By Graham Glover –
A candidate’s confession of faith matters. In fact, I think it matters more than most voters want to admit. However, in American politics our voters have come to embrace the odd idea that one’s faith shouldn’t influence their public policy (as though it’s possible to entirely separate the two). Consequently, we all but ignore the religious affiliation of our candidates. Or, if these affiliations are discussed, they are done so as an afterthought. This needs to change.
I think a candidate’s religion should be discussed at length during the election process, because I think a candidate’s faith greatly informs their politics.
Am I suggesting that there should be a religious litmus test to run for public office in the United States? Of course not. As I noted in my recent column on public prayer, we are a religiously diverse nation. This means our candidates and our politics are equally as diverse. So, I have no problem with a Lutheran, a Roman Catholic, an Independent Baptist, an Orthodox Jew, a Muslim, a Buddhist, a Deist, etc., running for office. Honestly, I don’t care if an atheist runs and wins. So long as we live in a democracy, such could be the case. But when our candidates are seeking office, especially national office, I think the voters deserve to hear about their faith. We should know what their faith teaches, what doctrines they embrace, what social and political issues are important to their communions. And we should know how long the candidate has followed this faith and how regularly they participate in the services of their faith. The voters deserve to know these things because the dictates of one’s faith can be one of the most important driving forces behind the public policy decisions that they will make if elected.
Again, this is not a call for exclusion. I have no desire to prevent anyone from the political process. Rather, mine is a call for religion to take its place at the forefront of our political discourse. And this will only happen if we start talking openly, honestly, and frequently about religion and then, asking our candidate’s to articulate how their faith shapes their own lives and their political beliefs.
This dialogue should not be limited to social issues. Abortion and sexuality are and will remain at the forefront of many religiously minded voters. It should go without question that a candidate’s faith, or at least an understanding of that faith, informs their position on these issues. Most of us know this. But I want to dig deeper. I want to get at the heart of these issues and the faith/philosophy that informs them. Moreover, I think it’s time to discuss how one’s faith informs their economic policy – their foreign policy. And like our political pundits get deep in the weeds on a candidate’s policy initiatives, I want to get deep in the weeds on their philosophical foundations. It’s great to know sound-bites. It’s better to know substance. And one’s religion is the substance of much of what one believes.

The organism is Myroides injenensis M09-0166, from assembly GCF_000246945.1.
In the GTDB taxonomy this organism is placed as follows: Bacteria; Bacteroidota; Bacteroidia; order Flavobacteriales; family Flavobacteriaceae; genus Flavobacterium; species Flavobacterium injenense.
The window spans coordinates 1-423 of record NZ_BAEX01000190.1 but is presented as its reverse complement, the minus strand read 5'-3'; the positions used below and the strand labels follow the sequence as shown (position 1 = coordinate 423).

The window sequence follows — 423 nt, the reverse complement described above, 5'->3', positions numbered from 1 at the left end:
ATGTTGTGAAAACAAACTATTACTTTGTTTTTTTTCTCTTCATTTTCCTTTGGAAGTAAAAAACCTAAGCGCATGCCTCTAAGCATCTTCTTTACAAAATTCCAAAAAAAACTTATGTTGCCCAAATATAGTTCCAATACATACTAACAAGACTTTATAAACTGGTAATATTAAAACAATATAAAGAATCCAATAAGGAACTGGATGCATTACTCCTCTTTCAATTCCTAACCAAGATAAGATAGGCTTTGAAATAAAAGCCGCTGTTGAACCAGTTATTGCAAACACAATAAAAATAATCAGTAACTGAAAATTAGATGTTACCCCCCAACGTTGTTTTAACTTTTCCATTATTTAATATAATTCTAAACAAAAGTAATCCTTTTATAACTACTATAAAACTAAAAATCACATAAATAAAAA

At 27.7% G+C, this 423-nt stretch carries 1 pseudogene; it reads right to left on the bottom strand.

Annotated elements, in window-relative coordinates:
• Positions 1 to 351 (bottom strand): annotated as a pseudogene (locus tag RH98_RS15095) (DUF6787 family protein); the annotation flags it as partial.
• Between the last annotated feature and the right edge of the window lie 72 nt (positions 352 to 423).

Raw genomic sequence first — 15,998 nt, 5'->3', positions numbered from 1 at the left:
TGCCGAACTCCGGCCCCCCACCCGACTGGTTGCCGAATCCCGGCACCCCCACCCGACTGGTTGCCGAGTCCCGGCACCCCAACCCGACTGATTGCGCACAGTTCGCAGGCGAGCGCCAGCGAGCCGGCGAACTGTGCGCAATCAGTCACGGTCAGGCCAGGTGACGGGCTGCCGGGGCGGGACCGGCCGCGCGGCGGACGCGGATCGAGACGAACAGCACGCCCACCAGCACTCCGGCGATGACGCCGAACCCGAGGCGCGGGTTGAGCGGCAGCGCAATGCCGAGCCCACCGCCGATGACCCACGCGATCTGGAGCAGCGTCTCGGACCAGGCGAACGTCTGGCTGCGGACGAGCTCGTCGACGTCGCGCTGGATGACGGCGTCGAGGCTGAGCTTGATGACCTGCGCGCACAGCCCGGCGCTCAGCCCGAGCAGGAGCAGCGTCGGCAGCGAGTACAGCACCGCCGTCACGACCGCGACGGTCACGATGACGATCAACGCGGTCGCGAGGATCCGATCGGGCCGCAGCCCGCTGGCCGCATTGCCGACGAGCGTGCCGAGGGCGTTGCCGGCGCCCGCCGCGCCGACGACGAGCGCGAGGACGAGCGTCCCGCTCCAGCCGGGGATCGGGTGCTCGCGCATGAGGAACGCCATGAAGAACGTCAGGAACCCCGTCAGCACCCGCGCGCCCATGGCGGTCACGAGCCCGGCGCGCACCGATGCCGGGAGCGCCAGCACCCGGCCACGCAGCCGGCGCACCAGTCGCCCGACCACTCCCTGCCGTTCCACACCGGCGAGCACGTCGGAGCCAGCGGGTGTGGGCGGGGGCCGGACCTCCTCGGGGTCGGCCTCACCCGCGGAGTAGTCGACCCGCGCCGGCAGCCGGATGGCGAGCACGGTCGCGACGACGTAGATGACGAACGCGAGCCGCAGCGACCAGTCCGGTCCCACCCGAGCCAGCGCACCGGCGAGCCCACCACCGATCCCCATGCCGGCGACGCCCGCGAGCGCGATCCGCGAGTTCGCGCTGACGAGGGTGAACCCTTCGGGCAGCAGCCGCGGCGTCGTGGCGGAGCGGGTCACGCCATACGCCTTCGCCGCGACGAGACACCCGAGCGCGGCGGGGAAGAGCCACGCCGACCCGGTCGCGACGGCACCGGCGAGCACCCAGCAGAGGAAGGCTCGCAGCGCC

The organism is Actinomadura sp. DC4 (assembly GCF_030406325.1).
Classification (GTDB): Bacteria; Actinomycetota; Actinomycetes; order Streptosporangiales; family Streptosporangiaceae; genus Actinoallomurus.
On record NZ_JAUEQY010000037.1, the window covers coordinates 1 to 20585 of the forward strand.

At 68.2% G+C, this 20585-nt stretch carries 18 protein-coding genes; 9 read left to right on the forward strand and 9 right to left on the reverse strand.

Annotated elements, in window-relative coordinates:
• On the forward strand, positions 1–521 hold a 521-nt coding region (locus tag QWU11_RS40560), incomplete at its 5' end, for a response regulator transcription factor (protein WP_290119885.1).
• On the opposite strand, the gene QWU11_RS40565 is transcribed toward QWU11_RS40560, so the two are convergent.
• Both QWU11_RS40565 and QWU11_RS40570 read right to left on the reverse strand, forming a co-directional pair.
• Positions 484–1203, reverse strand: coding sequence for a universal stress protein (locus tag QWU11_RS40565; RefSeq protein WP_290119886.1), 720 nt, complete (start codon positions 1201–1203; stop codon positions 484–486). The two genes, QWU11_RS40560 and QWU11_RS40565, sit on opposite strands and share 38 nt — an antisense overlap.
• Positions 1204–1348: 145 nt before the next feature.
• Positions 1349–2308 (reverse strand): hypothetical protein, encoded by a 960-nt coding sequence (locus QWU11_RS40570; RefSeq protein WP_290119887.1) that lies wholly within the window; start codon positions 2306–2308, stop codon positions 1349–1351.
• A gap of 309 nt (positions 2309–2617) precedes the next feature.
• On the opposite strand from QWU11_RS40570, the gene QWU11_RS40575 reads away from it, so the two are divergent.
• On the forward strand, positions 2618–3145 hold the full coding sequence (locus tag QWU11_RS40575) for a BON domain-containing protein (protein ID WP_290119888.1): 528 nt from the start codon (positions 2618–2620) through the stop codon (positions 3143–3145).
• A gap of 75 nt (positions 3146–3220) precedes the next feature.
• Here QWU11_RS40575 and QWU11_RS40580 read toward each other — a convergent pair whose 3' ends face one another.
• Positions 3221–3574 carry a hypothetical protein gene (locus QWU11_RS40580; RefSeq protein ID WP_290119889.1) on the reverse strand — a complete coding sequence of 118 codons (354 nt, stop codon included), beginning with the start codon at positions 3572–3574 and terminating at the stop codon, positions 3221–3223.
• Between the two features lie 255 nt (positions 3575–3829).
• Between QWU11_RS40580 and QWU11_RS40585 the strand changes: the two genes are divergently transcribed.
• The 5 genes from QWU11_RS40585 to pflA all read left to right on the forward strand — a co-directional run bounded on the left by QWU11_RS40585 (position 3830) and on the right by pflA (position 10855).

When voters consider whether an individual is qualified and worthy to hold public office, questions about family, finances, education, and employment are always front and center. But why isn’t a candidate’s religion the first question we ask them about? I love my family more than anything in the world, but my faith informs my worldview more than they. My financial portfolio could be significant to understand where I come from, but the doctrines of my church dictate what issues I support more than my account balances. The University of Florida is, without question, the finest educational institution in the world, and the almighty Gator reigneth much, but I don’t worship my alma mater, I worship the Triune God. And the myriad of employers I have had over the years does little to tell you about who I am as a person or the convictions I hold as a Christian and an American. My jobs only give you a glimpse of who I am. My faith tells a much bigger story.
During the 2000 presidential election, George W. Bush was asked who his favorite philosopher was/is. His answer, Jesus. Great. Good on W. But that told us very little. It was a nice sound-bite, but nothing more. I’m not interested in questions like these. I’m interested in deeply theological, philosophical, and personal questions about faith. For in our confession of God we will find the truest picture of our person and in so doing, give voters they best picture possible of the candidate they might elect.
Faith matters in the ballot box. It matters a lot.